Coherus sells Lucentis biosim to Sandoz for $170M to focus on oncology

Lucentis biosimilar Cimerli is the best-selling product for Coherus BioSciences, accounting for 54% of its revenue in the third quarter of last year.

But the Redwood City, California, drugmaker has sold it off to Sandoz for $170 million to focus its efforts on oncology, Coherus announced on Monday. The deal will include an additional $20 million of estimated inventory, which Coherus will turn over to Sandoz.

On a conference call, Coherus CEO Denny Lanfear said that the move will reduce the company’s debt and interest payments and extend its cash runway.

“Importantly, it focuses our commercial and marketing efforts, singularly in oncology, where we project continued growth,” Lanfear said.

Coherus will transfer Cimerli’s biologics license application and supporting commercial infrastructure, which includes its ophthalmology sales and reimbursement teams.

“The addition of Cimerli reinforces our commitment to biosimilars and represents a huge step towards our goal of pioneering patient access to more affordable and much-needed medicines in the U.S.,” Keren Haruvi, Sandoz’s president of its business in North America, said in a release.

Cimerli was approved by the FDA in August of 2022 as the lone interchangeable biosimilar to Roche’s Lucentis and Coherus’ launch has been highly successful. Its third-quarter sales of $40 million was double that of the previous quarter and exceeded the company’s estimate by 25%.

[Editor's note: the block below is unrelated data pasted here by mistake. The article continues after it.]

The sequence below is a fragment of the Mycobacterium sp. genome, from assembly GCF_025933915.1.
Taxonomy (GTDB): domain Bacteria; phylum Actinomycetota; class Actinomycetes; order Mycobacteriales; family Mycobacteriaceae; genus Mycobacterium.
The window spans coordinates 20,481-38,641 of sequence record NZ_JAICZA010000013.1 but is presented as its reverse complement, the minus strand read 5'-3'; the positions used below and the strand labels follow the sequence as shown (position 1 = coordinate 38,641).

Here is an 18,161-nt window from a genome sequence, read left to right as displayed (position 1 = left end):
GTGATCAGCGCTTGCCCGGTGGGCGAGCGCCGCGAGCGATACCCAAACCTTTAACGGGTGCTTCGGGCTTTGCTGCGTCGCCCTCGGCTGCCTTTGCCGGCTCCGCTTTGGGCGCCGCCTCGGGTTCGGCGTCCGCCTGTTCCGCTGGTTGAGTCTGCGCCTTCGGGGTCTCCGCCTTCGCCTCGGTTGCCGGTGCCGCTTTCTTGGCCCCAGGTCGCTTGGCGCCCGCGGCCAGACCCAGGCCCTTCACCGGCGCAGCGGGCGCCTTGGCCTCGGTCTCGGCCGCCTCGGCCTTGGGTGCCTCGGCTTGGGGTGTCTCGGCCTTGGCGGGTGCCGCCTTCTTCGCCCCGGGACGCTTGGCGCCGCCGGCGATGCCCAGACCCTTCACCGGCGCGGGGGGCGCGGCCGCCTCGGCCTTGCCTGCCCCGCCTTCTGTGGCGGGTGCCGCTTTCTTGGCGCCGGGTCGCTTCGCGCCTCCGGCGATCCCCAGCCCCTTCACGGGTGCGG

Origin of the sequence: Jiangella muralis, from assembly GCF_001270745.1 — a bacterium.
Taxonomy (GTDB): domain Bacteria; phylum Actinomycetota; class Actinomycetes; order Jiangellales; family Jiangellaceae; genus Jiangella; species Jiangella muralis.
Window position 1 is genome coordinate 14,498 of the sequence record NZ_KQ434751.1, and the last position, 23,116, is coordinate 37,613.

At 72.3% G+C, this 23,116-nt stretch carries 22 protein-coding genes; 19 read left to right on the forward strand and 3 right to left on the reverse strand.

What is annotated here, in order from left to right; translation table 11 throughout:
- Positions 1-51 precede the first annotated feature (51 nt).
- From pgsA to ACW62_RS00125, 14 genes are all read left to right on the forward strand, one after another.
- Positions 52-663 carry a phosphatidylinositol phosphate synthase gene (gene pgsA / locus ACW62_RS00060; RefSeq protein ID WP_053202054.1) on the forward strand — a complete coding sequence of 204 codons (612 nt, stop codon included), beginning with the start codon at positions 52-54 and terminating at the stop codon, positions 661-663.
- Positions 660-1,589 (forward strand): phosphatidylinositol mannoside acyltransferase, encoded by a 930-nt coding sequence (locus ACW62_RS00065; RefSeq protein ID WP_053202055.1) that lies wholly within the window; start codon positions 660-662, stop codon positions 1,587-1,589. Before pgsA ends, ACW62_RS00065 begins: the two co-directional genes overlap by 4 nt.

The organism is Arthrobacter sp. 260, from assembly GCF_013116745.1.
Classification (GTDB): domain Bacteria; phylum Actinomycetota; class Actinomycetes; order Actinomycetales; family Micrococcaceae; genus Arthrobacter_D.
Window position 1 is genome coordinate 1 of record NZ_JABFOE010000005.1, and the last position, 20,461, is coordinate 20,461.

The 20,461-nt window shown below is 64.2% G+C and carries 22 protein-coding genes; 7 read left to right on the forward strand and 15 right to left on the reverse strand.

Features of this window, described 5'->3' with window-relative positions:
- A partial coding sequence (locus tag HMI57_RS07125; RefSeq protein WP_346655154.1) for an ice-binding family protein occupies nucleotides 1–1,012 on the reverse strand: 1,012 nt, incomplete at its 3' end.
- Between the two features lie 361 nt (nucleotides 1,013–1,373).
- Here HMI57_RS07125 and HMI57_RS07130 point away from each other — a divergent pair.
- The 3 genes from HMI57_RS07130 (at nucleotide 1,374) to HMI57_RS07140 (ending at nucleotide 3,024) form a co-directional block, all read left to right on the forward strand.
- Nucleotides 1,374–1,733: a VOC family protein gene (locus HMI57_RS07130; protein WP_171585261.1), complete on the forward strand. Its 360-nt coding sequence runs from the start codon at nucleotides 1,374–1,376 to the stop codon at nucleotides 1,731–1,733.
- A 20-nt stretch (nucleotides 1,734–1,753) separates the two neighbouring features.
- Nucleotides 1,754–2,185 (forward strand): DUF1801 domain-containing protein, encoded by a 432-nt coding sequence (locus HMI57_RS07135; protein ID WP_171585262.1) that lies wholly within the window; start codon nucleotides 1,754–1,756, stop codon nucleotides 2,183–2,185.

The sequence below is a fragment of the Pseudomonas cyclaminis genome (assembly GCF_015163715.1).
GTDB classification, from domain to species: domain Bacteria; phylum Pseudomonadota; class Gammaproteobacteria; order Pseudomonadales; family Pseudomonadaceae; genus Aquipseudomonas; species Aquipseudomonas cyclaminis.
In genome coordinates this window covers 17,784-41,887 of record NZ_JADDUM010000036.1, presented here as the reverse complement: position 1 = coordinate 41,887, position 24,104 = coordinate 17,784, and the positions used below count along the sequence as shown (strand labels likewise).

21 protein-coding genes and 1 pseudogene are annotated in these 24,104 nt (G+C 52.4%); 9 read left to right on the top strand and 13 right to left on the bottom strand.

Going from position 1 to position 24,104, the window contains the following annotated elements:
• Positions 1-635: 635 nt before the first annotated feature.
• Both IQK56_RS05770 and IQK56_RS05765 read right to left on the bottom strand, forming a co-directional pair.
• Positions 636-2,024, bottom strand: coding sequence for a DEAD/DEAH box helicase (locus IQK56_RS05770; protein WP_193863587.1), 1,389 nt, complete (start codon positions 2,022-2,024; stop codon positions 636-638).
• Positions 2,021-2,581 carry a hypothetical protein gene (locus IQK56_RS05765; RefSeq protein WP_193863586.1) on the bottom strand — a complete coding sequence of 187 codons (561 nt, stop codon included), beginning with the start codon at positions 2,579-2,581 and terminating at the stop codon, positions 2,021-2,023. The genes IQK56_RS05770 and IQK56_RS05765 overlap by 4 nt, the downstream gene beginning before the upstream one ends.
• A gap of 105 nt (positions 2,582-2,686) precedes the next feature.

Coherus reported revenue of $75 million for the quarter, with a net loss of $40 million, down from $87 million in the third quarter of 2022. Coherus has yet to report full-year 2024 results.

“One of the more important things we wanted to achieve this year is bringing our balance sheet in alignment with our revenue structure,” said Lanfear, who added that the transaction would reduce term-loan exposure by 70% and annual interest rate payments by $25 million.  

Two weeks ago, in another cost-cutting move, Coherus discarded its TIGIT asset CHS-006, which it had acquired less than two years ago for $35 million by way of a partnership with Junshi Biosciences.

Coherus also partners with Junshi on anti-PD1 antibody Loqtorzi, which was approved last year, and the company recently launched as a treatment for recurrent or metastatic nasopharyngeal carcinoma (NPC). Lanfear called Loqtorzi a “$200 million market opportunity,” referring to its annual sales potential.

The top-selling product in Coherus’ oncology portfolio is Udenyca, which generated $33 million in sales in the third quarter of last year. The Neulasta biosimilar has been on the market for five years but Coherus anticipates sales to increase with an FDA approval a month ago for an on-body injector and payer coverage which has “nearly doubled since 2023,” Lanfear said.